How does ancient Latin poetry translate to today?

RSC Fellow and UBC professor Susanna Braund shines light on ancient texts with modern impact

Virgil is often considered one of the greatest poets of ancient Rome. His work — and the thousands of translations of it since its publication two-thousand years ago — is said to have influenced Dante’s Divine Comedy and much of Western literature.

UBC professor Susanna Braund (Classical, Near Eastern & Religious Studies) examines how the translation and multiple interpretations of Virgil’s poetry have influenced modern societies or been used to justify abuses of power. Braund is regarded as one of the world’s preeminent scholars on the subject.

In recognition of her contributions to our understanding of Latin poetry on modern society, Braund was elected as a Fellow of the Royal Society of Canada. View the video below to learn more about her work.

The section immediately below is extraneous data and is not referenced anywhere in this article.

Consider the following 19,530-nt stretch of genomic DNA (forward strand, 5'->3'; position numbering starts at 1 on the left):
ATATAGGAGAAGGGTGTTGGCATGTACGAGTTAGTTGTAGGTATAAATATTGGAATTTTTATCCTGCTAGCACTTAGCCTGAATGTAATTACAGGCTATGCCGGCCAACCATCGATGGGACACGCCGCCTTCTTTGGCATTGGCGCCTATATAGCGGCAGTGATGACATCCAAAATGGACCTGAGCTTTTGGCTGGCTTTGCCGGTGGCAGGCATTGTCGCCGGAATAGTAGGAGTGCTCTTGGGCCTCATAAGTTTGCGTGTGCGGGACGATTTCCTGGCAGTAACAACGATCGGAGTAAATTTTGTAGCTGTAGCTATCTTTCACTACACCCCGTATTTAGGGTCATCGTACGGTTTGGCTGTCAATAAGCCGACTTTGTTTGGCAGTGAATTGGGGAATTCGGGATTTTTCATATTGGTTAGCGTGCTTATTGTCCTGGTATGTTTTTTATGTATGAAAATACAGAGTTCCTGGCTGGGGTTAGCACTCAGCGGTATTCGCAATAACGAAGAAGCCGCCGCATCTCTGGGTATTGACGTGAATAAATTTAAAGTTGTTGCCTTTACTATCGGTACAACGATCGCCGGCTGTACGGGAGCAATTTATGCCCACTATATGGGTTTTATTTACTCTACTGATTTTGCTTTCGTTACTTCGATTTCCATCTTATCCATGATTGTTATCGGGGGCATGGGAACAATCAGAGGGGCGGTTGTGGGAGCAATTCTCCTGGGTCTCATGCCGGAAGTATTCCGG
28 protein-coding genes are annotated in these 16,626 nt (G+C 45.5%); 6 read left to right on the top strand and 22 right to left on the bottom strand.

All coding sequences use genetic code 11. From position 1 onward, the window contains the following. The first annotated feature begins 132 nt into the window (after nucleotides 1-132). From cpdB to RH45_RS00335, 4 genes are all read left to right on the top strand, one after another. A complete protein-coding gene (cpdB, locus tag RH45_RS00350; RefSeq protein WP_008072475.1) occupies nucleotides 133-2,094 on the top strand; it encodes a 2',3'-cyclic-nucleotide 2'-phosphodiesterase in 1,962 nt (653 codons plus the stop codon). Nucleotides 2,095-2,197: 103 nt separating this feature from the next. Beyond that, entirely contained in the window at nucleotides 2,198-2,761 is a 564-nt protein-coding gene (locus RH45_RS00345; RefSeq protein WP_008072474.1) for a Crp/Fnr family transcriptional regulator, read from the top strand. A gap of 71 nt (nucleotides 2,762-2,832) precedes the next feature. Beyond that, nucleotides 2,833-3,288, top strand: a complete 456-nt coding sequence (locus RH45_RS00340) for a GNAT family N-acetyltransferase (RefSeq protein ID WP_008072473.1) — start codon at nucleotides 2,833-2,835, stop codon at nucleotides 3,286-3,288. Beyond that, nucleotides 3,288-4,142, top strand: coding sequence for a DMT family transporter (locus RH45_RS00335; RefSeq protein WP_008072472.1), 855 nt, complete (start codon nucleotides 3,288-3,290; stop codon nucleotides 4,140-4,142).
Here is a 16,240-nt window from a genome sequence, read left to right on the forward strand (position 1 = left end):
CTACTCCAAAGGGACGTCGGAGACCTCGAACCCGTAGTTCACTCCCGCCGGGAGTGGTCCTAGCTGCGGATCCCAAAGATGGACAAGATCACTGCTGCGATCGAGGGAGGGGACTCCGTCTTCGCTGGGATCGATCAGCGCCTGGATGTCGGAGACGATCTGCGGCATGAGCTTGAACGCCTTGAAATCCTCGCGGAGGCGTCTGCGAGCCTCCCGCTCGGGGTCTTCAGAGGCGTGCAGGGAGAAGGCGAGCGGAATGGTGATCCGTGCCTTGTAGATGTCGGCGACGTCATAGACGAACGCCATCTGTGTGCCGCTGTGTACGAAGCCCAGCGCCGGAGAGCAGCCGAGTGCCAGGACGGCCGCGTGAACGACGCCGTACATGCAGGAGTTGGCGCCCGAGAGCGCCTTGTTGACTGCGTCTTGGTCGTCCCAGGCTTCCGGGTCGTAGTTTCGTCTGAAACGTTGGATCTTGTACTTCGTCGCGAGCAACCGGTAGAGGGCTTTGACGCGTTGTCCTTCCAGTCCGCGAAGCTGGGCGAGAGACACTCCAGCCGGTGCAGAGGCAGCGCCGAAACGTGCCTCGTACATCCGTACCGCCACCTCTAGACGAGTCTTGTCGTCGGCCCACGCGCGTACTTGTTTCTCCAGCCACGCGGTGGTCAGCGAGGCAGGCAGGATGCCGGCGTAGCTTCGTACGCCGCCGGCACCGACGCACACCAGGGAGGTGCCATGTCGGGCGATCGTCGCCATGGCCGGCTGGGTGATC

Susanna Braund is the world expert on the translation history of the major Latin poet Virgil. She earlier pioneered literary study of Roman satire and cultural study of the emotions in Roman literature. She produced acclaimed scholarly editions and translations of Juvenal, Persius, Lucan and Seneca. Her synthesizing approach combines philological methods and contemporary theoretical frameworks to illuminate and deepen our appreciation of Latin literature and Roman culture.
— Citation from the Royal Society of Canada